The spirit of Jung, and the spirit of Hillman

In several recent posts, I have discussed Hillman’s distinction between soul-work and spirit-work (doing psychology vs. spiritual development). Hillman claims Jung’s ancestry here (and with good reason), but there are also grave differences in how they understood these notions. And while such differences were carefully made explicit and worked through by Hillman in the case of ‘soul’ (anima, psyche), he doesn’t do as much to clarify his notion of ‘spirit’ and its Jungian counterpart.

But there is a clear tension between what Jung meant by ‘spirit’ and what Hillman writes about it.

1. When we’re reading Jung on spirit, what we’re investigating is the archetype of meaning. It represents the occasional experience (in our personal lives) of a “hidden meaning behind the chaotic events”: in synchronistic phenomena, in sudden helpful ideas, in dreams (or fairy tales) where a Wise Old Man appears and gives benevolent directions towards a solution. Especially the latter kind is what Jung describes phenomenologically in the spirit essay, and what leads him to think that the Wise Old Man personifies spirit. But spirit, even in the spirit essay, is a powerful archetype quite apart from the personification in which it appears. In the synchronicities essay, it is theorized as a world-ordering principle on a par with causality. In the second of the Two Essays (and in Psychology & Alchemy) it appears under the name of the “mana personality”, i.e. the figure of a magician who has captured the psychological energy of the unconscious.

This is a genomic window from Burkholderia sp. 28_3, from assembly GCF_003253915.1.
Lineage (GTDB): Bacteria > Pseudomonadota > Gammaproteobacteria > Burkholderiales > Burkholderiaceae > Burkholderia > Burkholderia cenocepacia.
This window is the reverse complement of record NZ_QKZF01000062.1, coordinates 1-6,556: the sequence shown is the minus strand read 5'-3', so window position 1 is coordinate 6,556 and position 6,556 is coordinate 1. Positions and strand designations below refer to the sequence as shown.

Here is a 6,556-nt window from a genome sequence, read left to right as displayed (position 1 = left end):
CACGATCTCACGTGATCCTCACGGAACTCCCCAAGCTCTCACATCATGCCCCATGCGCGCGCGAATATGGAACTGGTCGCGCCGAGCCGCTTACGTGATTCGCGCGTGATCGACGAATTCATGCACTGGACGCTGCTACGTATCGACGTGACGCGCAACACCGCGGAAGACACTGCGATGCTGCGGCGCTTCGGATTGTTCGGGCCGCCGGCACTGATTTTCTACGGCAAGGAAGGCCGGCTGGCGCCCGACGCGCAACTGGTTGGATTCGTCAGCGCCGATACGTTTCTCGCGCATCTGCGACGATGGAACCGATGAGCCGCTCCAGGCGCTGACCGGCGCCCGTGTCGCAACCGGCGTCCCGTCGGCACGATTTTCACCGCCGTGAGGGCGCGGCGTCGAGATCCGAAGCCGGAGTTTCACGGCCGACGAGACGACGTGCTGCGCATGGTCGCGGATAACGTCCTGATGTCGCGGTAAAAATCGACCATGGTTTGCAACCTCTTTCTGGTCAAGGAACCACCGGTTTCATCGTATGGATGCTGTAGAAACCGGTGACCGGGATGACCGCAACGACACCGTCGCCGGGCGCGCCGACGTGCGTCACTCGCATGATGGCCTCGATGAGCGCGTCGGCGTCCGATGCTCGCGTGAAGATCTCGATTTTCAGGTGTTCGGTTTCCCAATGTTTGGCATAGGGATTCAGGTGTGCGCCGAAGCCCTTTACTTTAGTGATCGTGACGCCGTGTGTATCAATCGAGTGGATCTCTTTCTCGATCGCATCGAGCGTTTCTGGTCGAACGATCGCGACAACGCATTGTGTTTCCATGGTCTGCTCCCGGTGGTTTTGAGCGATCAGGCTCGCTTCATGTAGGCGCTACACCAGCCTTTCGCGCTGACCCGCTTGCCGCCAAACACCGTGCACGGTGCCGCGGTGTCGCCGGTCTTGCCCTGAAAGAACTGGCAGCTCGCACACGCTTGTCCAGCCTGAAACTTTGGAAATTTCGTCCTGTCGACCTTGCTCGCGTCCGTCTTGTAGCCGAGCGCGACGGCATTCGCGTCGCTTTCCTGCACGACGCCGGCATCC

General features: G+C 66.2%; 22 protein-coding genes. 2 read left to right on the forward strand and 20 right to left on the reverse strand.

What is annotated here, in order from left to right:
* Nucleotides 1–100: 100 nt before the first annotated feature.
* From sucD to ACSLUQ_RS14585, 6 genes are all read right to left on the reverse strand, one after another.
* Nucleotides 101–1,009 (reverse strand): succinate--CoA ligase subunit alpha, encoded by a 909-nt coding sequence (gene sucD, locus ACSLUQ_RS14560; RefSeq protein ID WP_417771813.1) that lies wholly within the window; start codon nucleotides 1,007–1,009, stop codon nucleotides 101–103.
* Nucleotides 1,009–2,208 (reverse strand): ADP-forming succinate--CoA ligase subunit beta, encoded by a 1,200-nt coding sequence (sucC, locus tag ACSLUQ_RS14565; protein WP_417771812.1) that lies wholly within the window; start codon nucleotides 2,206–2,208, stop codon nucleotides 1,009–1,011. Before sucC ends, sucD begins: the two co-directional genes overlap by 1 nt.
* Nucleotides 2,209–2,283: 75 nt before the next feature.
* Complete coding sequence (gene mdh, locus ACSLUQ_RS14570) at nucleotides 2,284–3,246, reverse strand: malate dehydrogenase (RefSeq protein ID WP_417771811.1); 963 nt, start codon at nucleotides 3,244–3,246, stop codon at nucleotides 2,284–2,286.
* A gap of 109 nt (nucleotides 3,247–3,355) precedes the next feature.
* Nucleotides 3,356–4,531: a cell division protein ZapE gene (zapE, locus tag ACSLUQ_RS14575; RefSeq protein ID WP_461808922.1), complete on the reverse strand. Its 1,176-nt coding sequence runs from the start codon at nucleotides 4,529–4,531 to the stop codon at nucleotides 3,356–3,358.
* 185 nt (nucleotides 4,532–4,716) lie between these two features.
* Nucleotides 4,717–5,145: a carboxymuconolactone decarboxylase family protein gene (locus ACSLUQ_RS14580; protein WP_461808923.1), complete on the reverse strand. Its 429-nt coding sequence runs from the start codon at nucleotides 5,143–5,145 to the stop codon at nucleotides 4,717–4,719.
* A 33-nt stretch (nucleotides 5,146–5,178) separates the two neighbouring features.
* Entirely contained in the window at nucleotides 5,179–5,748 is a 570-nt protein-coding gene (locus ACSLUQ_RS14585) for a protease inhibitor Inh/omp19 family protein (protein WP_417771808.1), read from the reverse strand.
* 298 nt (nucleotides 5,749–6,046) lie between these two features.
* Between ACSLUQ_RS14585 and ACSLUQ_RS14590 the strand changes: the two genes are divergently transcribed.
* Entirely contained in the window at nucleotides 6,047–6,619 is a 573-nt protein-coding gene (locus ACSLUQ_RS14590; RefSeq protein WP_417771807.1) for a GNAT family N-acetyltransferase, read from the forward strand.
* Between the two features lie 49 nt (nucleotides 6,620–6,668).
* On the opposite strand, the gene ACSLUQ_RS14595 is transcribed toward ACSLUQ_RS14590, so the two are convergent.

2. In contrast, when reading Hillman (especially on the senex/puer archetype), ‘spirit’ stands synonymously for “the transcendental”: what is beyond “the space-time continuum which we call ‘reality’” (UE 3, 45). This is a much more narrow definition. Based on this, it is clear why for Hillman spiritual practice does not count as psychology (soul-work); but we have to be aware that it is much more restrictive than Jung’s view (who thought that there was a valid psychological interpretation of theological notions, and whose notion of the “individuation process” with its approximation to the Self can easily be seen as a spiritual quest that is, at the same time, recognizably soul-work).